Anne Thwacks (531696) | more than 6 years ago | (#22502922)

I recognise an ongoing bullshit senario when I see one, and this is one!

Imagine using MS software to do Your web searching (1)

Laughing Pigeon (1166013) | more than 6 years ago | (#22502966)

"Hi, I am Clippy, Your personal search assistent. It looks like You are looking for porn, would You like a hand?"

Translation: (1)

Dracos (107777) | more than 6 years ago | (#22502974)

"Yahoo! is our search strategy now. We've spent years trying to find a paper clip with a junkyard crane magnet, and we've failed."

Re:Translation: (1)

Laughing Pigeon (1166013) | more than 6 years ago | (#22503058)

"Yahoo! is our search strategy now. We've spent years trying to find a paper clip with a junkyard crane magnet, and we've failed."

I am sorry to correct You but they did not fail at all, on the contrary, the only thing they found when searching valuables were in fact tons of paperclips. The only solution for getting rid of the rubbish was giving every customer one for free along with their Office Suite.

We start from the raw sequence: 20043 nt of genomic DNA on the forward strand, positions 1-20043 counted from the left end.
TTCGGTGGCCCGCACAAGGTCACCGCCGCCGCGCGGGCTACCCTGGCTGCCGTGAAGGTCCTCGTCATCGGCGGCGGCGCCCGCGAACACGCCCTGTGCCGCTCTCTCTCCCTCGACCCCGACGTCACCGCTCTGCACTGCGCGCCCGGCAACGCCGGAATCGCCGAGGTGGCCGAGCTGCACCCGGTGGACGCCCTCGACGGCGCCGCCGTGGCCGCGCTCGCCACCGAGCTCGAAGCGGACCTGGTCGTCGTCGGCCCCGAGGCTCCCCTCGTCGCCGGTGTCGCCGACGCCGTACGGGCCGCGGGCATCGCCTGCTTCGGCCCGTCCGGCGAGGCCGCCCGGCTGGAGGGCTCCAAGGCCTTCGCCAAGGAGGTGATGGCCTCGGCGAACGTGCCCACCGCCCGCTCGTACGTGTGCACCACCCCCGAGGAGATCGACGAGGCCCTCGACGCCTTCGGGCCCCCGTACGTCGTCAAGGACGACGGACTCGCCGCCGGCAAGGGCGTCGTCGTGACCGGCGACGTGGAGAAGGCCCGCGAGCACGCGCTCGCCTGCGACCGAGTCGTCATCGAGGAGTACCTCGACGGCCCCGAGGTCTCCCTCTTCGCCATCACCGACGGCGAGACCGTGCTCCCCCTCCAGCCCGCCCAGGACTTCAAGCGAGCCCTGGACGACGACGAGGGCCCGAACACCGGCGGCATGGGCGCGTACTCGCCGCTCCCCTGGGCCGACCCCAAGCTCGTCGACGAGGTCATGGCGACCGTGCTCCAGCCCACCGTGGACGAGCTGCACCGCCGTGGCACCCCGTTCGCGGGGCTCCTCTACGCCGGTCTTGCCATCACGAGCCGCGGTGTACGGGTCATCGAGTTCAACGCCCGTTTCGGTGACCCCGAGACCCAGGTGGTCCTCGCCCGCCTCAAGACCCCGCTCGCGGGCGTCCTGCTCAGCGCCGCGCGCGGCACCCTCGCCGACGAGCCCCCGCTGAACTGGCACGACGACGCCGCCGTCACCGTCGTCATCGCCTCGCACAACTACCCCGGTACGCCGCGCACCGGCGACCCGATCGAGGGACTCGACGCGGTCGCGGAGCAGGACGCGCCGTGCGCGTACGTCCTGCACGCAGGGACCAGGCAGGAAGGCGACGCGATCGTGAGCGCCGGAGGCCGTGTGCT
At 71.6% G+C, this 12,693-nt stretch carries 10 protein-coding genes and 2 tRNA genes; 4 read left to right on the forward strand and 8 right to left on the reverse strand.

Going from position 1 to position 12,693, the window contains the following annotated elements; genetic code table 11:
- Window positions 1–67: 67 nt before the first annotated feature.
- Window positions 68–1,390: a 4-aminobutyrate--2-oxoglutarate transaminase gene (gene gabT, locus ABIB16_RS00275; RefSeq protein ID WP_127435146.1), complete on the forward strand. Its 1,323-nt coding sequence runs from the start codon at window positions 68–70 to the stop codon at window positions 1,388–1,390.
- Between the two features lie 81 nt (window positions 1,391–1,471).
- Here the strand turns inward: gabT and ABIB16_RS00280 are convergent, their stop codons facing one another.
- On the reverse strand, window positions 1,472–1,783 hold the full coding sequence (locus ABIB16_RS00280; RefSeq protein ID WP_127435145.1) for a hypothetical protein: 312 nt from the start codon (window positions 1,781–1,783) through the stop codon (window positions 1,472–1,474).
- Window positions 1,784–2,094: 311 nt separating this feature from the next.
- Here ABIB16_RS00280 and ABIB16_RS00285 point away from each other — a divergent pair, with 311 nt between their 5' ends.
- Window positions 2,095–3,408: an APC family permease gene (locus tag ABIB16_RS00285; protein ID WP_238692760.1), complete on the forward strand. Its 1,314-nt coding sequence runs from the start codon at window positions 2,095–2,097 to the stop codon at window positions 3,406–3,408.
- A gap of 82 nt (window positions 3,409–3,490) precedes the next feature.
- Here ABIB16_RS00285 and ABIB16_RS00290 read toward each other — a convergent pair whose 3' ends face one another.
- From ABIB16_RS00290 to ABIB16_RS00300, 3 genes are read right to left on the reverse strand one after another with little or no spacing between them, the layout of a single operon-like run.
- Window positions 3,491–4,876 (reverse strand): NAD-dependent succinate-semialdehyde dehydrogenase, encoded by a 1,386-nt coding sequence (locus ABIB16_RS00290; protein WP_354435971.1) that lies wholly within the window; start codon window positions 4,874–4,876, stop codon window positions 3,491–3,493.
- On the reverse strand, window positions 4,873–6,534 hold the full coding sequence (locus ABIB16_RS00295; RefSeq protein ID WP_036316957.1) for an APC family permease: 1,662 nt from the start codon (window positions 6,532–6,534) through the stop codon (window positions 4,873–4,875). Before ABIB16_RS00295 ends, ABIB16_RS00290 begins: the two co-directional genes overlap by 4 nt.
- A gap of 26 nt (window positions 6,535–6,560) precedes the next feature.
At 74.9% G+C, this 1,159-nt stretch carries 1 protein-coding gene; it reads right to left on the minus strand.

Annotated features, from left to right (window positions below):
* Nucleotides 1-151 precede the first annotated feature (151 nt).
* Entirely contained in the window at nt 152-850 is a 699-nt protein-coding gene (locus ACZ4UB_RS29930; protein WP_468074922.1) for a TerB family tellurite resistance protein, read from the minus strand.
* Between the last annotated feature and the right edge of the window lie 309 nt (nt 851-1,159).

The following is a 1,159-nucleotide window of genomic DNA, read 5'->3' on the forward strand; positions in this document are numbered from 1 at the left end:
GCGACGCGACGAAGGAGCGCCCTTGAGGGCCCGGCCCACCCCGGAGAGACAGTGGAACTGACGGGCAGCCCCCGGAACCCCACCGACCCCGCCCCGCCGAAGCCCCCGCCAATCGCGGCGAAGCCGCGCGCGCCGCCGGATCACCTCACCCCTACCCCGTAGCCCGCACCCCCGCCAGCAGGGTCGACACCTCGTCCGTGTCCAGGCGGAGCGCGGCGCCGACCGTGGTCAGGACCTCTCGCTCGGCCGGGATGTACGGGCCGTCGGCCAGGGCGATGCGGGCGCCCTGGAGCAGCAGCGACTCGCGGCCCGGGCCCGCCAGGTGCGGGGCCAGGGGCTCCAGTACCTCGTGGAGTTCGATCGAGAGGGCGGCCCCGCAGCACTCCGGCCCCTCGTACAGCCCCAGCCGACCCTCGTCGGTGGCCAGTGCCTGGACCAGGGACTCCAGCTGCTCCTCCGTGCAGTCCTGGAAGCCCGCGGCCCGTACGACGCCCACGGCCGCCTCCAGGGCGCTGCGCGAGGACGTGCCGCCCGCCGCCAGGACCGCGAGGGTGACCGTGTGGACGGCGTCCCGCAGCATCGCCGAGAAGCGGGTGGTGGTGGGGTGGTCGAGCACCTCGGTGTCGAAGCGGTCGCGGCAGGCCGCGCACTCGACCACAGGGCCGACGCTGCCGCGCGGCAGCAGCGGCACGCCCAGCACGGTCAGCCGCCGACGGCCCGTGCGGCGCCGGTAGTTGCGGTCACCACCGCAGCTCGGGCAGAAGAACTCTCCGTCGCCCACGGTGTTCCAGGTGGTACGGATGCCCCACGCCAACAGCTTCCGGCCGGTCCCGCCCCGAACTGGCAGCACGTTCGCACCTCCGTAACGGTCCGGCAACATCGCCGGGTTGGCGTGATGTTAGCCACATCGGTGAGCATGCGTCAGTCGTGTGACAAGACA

Buy Out (1)

Griff-GW (1235800) | more than 6 years ago | (#22502986)

Buy Out and ruin a company its the MS way.

Translation (4, Insightful)

Bob9113 (14996) | more than 6 years ago | (#22503020)

We have a strategy for competing in the search space that Google dominates today,

"Ballmer has his panties in a bunch. He said we're going to fucking kill Google, and he gets a little attached sometimes, you know? So now we've got to figure a way to f'ing kill Google."

that we'll pursue that we had before we made the Yahoo offer,

"In case you think we're upset about Yahoo's rejection, we're not. Ballmer's still stuck on the '<expletive> kill Google' thing (do I have to keep saying it?) - he can't even see Yahoo past the bulging vein in his forehead."